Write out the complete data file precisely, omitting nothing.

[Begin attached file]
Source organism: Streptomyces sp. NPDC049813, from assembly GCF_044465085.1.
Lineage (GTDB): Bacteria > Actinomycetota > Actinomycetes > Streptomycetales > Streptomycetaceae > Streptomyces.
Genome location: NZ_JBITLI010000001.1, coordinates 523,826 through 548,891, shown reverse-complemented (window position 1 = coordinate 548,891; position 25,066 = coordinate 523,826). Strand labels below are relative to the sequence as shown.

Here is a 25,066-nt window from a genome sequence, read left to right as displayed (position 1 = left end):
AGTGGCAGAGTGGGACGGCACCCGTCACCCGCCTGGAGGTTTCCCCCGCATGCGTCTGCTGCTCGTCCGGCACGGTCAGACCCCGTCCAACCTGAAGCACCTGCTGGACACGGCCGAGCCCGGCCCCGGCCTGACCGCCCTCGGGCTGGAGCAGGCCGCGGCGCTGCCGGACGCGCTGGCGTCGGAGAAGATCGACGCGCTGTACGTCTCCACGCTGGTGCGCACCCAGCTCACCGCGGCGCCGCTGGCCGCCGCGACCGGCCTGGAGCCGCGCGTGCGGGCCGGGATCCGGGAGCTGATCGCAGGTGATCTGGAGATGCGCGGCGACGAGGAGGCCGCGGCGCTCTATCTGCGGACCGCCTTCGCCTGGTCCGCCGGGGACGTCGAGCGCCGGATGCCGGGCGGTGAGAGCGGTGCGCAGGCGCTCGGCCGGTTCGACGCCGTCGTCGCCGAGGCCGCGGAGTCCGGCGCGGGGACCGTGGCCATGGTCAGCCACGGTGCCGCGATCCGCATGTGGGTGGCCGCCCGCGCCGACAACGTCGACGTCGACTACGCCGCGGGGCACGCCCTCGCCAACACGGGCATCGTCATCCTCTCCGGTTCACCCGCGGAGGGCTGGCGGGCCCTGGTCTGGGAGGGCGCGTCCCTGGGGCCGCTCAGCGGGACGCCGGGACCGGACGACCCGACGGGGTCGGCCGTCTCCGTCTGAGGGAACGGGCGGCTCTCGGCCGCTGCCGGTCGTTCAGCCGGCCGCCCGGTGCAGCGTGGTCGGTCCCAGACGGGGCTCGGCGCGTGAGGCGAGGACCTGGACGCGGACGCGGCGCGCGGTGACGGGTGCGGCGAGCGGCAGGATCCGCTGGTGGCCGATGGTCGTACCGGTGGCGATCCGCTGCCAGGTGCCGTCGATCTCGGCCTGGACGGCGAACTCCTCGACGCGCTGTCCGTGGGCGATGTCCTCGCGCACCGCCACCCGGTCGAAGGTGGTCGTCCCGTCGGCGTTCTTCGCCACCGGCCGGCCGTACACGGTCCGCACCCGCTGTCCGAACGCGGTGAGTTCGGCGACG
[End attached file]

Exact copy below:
Source organism: Streptomyces sp. NPDC049813, from assembly GCF_044465085.1.
Lineage (GTDB): Bacteria > Actinomycetota > Actinomycetes > Streptomycetales > Streptomycetaceae > Streptomyces.
Genome location: NZ_JBITLI010000001.1, coordinates 523,826 through 548,891, shown reverse-complemented (window position 1 = coordinate 548,891; position 25,066 = coordinate 523,826). Strand labels below are relative to the sequence as shown.

Here is a 25,066-nt window from a genome sequence, read left to right as displayed (position 1 = left end):
AGTGGCAGAGTGGGACGGCACCCGTCACCCGCCTGGAGGTTTCCCCCGCATGCGTCTGCTGCTCGTCCGGCACGGTCAGACCCCGTCCAACCTGAAGCACCTGCTGGACACGGCCGAGCCCGGCCCCGGCCTGACCGCCCTCGGGCTGGAGCAGGCCGCGGCGCTGCCGGACGCGCTGGCGTCGGAGAAGATCGACGCGCTGTACGTCTCCACGCTGGTGCGCACCCAGCTCACCGCGGCGCCGCTGGCCGCCGCGACCGGCCTGGAGCCGCGCGTGCGGGCCGGGATCCGGGAGCTGATCGCAGGTGATCTGGAGATGCGCGGCGACGAGGAGGCCGCGGCGCTCTATCTGCGGACCGCCTTCGCCTGGTCCGCCGGGGACGTCGAGCGCCGGATGCCGGGCGGTGAGAGCGGTGCGCAGGCGCTCGGCCGGTTCGACGCCGTCGTCGCCGAGGCCGCGGAGTCCGGCGCGGGGACCGTGGCCATGGTCAGCCACGGTGCCGCGATCCGCATGTGGGTGGCCGCCCGCGCCGACAACGTCGACGTCGACTACGCCGCGGGGCACGCCCTCGCCAACACGGGCATCGTCATCCTCTCCGGTTCACCCGCGGAGGGCTGGCGGGCCCTGGTCTGGGAGGGCGCGTCCCTGGGGCCGCTCAGCGGGACGCCGGGACCGGACGACCCGACGGGGTCGGCCGTCTCCGTCTGAGGGAACGGGCGGCTCTCGGCCGCTGCCGGTCGTTCAGCCGGCCGCCCGGTGCAGCGTGGTCGGTCCCAGACGGGGCTCGGCGCGTGAGGCGAGGACCTGGACGCGGACGCGGCGCGCGGTGACGGGTGCGGCGAGCGGCAGGATCCGCTGGTGGCCGATGGTCGTACCGGTGGCGATCCGCTGCCAGGTGCCGTCGATCTCGGCCTGGACGGCGAACTCCTCGACGCGCTGTCCGTGGGCGATGTCCTCGCGCACCGCCACCCGGTCGAAGGTGGTCGTCCCGTCGGCGTTCTTCGCCACCGGCCGGCCGTACACGGTCCGCACCCGCTGTCCGAACGCGGTGAGTTCGGCGACG